Paris: European equities closed higher on Monday, led by shares of German exporters, but a downgrade of Spain’s credit rating weighed on Madrid-listed stocks, with Banco Santander and BBVA losing ground.
BP shares traded in Frankfurt tumbled 6.8% after the company’s latest attempt to plug an oil leak in the Gulf of Mexico failed and US government and BP officials warned the leak from the blown-out oil well may not be stopped until August.
BP shares -- which did not trade in London due to a public holiday -- have lost nearly a quarter of their value since the oil spill started six weeks ago.
The FTSEurofirst 300 index of top European shares closed the holiday-thin session up 0.3% at 1,001.11 points, capping its worst month since February 2009.
The index shed 5.8% in May, hit by intensifying fears that a sovereign debt crisis in the euro zone could derail the global economic recovery.
“The fact that European stocks are not selling off today on the downgrade of Spain is a positive signal. It means that the sovereign debt risks have now been priced in,” said Pierre Sabatier, president and head of strategy at PrimeView in Paris.
Fitch Ratings downgraded Spain’s debt rating by one notch to AA-plus with a stable outlook after European markets closed on Friday.
Madrid’s benchmark IBEX lost 0.7% on Monday, with Santander falling 0.9% and BBVA dropping 1.2%.
French banks, which have a significant exposure to southern Europe, featured among the biggest losers, with both Societe Generale and BNP Paribas down 1.4 percent.
Not as sanguine
Spain’s downgrade “was a following up of what we knew already. It was not as sanguine as S&P was,” said Valerie Plagnol, chief strategist at CM-CIC Securities in Paris. “The market is still wary of the situation and the euro remains under pressure.”
Standard & Poor’s downgraded Spain’s ratings by one notch to AA with a negative outlook on 28 April.
Across Europe, Germany’s DAX gained 0.3% and France’s CAC 40 lost 0.2%.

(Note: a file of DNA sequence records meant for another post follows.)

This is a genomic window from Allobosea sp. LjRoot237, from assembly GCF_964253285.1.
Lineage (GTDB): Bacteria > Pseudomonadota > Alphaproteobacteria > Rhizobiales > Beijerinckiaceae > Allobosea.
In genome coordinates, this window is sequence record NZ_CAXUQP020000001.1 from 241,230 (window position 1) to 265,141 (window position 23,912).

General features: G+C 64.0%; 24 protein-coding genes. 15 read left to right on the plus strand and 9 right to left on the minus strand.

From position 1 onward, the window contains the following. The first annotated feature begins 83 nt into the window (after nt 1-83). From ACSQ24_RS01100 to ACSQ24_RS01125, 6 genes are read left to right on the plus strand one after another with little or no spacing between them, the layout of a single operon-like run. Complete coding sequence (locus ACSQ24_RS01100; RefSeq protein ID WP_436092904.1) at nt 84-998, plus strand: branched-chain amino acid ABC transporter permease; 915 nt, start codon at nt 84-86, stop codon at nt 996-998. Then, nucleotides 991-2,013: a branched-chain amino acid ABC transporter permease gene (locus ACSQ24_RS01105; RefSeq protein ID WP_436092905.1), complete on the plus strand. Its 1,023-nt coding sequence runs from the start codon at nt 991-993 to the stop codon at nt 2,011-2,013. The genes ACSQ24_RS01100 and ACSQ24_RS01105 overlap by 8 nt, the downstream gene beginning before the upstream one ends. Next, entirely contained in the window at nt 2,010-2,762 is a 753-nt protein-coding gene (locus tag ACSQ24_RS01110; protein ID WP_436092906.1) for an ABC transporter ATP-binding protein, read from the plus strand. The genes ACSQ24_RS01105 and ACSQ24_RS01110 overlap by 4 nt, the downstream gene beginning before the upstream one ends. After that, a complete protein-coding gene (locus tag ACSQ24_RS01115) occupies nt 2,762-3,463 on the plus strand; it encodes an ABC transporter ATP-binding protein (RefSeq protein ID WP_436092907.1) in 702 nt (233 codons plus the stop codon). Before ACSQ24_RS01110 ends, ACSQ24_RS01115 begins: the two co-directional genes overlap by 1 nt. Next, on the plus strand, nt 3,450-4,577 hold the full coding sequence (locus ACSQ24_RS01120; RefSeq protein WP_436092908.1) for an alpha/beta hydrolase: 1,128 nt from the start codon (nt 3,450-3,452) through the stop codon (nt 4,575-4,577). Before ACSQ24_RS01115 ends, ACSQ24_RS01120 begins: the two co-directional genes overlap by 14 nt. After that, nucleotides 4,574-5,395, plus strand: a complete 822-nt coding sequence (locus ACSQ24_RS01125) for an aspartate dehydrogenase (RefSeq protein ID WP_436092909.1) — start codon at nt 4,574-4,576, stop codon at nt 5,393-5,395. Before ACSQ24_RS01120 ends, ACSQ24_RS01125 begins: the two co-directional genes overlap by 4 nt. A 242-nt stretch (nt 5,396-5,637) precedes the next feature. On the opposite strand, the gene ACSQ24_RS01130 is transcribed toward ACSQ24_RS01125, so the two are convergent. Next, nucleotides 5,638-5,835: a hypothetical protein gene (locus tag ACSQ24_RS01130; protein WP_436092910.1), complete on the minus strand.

Among the big winners of the day, Infineon rose 1.9% and Siemens added 0.8%.
Volumes were thin as UK and US markets remained closed for holidays. Volume on the CAC 40 represented only 40 percent of the index’s 90-day daily average and on the DAX volume was only 32% of the average.
The FTSEurofirst 300 benchmark index is still down 10% since mid-April, when fears started to intensify that the Greek debt crisis could spread to other euro zone countries and derail the global economic recovery.
Over the weekend, France admitted that keeping its top-notch credit rating would be a stretch without some tough budget decisions, following German hints that Berlin may resort to raising taxes to help bring down its deficit.
Investors were also cautious after Israeli marines stormed a Turkish aid ship bound for Gaza on Monday and 10 pro-Palestinian activists were killed, sparking a diplomatic crisis.
Turkish shares fell 1.5%.
The sharp six-week sell-off in shares triggered by the euro zone debt crisis has pulled European stock valuations to their lowest level in 10 months, but PrimeView’s Sabatier warned it doesn’t necessarily mean stocks are trading at bargain levels.
“The current valuation levels reflect investors’ concerns about the sustainability of the strong profit margins recently posted by companies,” Sabatier said. “People fear that with all the fiscal austerity measures and tighter regulation, the margins will start eroding soon.”